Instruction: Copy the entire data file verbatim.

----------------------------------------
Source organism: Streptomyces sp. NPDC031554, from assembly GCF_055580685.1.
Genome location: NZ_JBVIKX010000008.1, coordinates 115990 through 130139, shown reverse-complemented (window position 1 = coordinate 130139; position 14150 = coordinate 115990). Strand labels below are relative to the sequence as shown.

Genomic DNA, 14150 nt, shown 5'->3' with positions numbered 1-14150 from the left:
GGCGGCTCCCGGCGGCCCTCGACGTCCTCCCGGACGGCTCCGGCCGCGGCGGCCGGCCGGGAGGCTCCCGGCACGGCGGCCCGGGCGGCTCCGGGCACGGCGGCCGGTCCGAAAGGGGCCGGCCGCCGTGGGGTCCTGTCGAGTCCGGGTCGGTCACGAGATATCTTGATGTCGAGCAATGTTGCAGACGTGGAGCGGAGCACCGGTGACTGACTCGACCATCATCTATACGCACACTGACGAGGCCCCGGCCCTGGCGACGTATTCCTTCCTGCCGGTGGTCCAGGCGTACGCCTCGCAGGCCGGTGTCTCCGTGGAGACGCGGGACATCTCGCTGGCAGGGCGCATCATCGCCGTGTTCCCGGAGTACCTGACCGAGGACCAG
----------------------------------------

Source organism: Streptomyces sp. NPDC031554, from assembly GCF_055580685.1.
Genome location: NZ_JBVIKX010000008.1, coordinates 115990 through 130139, shown reverse-complemented (window position 1 = coordinate 130139; position 14150 = coordinate 115990). Strand labels below are relative to the sequence as shown.

Genomic DNA, 14150 nt, shown 5'->3' with positions numbered 1-14150 from the left:
GGCGGCTCCCGGCGGCCCTCGACGTCCTCCCGGACGGCTCCGGCCGCGGCGGCCGGCCGGGAGGCTCCCGGCACGGCGGCCCGGGCGGCTCCGGGCACGGCGGCCGGTCCGAAAGGGGCCGGCCGCCGTGGGGTCCTGTCGAGTCCGGGTCGGTCACGAGATATCTTGATGTCGAGCAATGTTGCAGACGTGGAGCGGAGCACCGGTGACTGACTCGACCATCATCTATACGCACACTGACGAGGCCCCGGCCCTGGCGACGTATTCCTTCCTGCCGGTGGTCCAGGCGTACGCCTCGCAGGCCGGTGTCTCCGTGGAGACGCGGGACATCTCGCTGGCAGGGCGCATCATCGCCGTGTTCCCGGAGTACCTGACCGAGGACCAG